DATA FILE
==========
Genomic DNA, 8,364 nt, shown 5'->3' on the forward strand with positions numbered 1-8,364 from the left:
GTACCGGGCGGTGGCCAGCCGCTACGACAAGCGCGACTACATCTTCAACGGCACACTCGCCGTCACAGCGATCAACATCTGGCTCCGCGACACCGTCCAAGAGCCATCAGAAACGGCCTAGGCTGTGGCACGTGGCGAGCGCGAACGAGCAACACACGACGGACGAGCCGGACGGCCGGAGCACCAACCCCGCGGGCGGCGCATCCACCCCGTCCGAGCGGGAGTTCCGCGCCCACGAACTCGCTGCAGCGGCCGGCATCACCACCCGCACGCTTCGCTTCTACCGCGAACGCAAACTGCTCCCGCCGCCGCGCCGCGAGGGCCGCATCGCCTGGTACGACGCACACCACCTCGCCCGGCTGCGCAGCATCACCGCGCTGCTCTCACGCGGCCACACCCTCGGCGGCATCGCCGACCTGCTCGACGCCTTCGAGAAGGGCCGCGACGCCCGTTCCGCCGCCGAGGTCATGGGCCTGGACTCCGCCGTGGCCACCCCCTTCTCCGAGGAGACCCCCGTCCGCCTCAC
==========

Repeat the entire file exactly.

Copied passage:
Genomic DNA, 8,364 nt, shown 5'->3' on the forward strand with positions numbered 1-8,364 from the left:
GTACCGGGCGGTGGCCAGCCGCTACGACAAGCGCGACTACATCTTCAACGGCACACTCGCCGTCACAGCGATCAACATCTGGCTCCGCGACACCGTCCAAGAGCCATCAGAAACGGCCTAGGCTGTGGCACGTGGCGAGCGCGAACGAGCAACACACGACGGACGAGCCGGACGGCCGGAGCACCAACCCCGCGGGCGGCGCATCCACCCCGTCCGAGCGGGAGTTCCGCGCCCACGAACTCGCTGCAGCGGCCGGCATCACCACCCGCACGCTTCGCTTCTACCGCGAACGCAAACTGCTCCCGCCGCCGCGCCGCGAGGGCCGCATCGCCTGGTACGACGCACACCACCTCGCCCGGCTGCGCAGCATCACCGCGCTGCTCTCACGCGGCCACACCCTCGGCGGCATCGCCGACCTGCTCGACGCCTTCGAGAAGGGCCGCGACGCCCGTTCCGCCGCCGAGGTCATGGGCCTGGACTCCGCCGTGGCCACCCCCTTCTCCGAGGAGACCCCCGTCCGCCTCAC